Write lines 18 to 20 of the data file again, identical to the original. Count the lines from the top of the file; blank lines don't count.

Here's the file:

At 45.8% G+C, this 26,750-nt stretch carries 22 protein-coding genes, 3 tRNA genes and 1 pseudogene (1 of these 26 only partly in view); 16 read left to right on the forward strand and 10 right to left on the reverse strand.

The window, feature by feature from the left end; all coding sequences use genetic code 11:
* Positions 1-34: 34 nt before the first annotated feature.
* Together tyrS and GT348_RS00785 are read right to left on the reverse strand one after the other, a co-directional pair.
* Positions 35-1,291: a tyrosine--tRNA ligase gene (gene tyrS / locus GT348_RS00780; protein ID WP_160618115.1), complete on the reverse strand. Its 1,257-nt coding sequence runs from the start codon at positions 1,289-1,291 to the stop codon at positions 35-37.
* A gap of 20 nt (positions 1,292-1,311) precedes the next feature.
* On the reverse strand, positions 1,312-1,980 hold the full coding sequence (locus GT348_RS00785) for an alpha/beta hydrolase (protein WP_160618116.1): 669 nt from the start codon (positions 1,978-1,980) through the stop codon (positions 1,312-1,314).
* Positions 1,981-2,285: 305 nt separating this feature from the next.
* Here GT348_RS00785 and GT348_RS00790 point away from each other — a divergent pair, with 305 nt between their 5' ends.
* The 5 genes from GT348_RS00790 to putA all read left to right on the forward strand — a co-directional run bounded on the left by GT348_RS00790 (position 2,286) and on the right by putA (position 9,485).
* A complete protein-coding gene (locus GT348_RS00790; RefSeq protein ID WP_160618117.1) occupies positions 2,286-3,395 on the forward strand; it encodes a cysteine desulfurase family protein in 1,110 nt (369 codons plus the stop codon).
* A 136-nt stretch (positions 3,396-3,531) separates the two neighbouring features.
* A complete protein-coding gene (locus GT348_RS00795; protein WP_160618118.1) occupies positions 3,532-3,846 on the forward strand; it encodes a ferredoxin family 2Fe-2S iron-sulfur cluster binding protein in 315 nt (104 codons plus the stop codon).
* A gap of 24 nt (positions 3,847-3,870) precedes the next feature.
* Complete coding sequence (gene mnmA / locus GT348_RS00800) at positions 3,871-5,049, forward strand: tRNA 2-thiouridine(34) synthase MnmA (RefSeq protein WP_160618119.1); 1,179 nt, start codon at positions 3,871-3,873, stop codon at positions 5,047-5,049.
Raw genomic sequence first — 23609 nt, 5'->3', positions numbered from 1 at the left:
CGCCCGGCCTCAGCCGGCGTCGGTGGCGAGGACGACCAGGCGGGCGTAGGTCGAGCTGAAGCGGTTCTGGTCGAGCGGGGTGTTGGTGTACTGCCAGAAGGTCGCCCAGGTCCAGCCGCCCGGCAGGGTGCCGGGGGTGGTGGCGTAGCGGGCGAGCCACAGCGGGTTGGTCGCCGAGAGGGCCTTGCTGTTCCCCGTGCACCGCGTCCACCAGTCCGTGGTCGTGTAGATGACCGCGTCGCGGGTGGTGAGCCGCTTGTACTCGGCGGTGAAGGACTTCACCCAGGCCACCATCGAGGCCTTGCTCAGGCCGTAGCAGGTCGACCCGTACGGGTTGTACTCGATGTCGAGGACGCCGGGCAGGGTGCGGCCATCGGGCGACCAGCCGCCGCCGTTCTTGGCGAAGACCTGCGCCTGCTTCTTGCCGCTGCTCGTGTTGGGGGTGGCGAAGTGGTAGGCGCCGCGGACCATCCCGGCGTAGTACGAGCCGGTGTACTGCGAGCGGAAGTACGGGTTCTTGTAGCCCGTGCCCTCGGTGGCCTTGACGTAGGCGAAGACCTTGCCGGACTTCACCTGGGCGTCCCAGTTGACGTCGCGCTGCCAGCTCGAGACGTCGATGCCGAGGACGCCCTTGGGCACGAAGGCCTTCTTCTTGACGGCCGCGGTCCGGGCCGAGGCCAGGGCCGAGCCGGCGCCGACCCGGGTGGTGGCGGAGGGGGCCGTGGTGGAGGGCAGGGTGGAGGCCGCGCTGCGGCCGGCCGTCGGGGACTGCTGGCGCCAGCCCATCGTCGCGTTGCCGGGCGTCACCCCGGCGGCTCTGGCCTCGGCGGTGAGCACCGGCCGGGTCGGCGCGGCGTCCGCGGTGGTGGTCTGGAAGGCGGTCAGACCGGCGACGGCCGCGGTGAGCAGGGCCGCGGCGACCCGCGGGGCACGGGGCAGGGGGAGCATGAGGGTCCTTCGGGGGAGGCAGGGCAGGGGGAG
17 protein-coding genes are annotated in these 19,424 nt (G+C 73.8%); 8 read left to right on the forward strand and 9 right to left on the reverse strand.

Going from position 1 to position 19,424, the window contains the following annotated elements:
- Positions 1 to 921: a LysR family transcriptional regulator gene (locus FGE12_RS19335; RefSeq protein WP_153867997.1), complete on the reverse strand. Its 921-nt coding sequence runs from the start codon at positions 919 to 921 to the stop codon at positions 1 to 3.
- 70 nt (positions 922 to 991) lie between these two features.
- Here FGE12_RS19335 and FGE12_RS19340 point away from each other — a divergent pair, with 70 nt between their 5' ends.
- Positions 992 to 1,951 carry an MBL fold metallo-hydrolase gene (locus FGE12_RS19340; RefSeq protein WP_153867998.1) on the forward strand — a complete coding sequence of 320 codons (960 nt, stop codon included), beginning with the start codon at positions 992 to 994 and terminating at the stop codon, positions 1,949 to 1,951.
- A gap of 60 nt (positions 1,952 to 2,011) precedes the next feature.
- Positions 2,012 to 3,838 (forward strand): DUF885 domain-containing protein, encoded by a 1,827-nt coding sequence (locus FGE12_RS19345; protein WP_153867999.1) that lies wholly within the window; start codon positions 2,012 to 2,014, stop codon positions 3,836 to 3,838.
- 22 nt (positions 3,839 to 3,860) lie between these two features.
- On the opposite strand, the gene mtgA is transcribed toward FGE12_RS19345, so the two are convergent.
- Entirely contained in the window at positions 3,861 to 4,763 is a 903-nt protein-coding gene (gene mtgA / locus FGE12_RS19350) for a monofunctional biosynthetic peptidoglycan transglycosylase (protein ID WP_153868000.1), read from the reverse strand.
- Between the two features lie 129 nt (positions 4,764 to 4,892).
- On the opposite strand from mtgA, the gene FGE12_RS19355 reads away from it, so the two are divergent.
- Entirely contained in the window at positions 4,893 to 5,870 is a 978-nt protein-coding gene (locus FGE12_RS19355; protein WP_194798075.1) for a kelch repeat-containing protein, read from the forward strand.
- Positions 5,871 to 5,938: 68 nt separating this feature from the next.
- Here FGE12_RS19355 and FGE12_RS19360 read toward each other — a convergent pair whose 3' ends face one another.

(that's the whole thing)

17 protein-coding genes are annotated in these 19,424 nt (G+C 73.8%); 8 read left to right on the forward strand and 9 right to left on the reverse strand.

Going from position 1 to position 19,424, the window contains the following annotated elements:
- Positions 1 to 921: a LysR family transcriptional regulator gene (locus FGE12_RS19335; RefSeq protein WP_153867997.1), complete on the reverse strand. Its 921-nt coding sequence runs from the start codon at positions 919 to 921 to the stop codon at positions 1 to 3.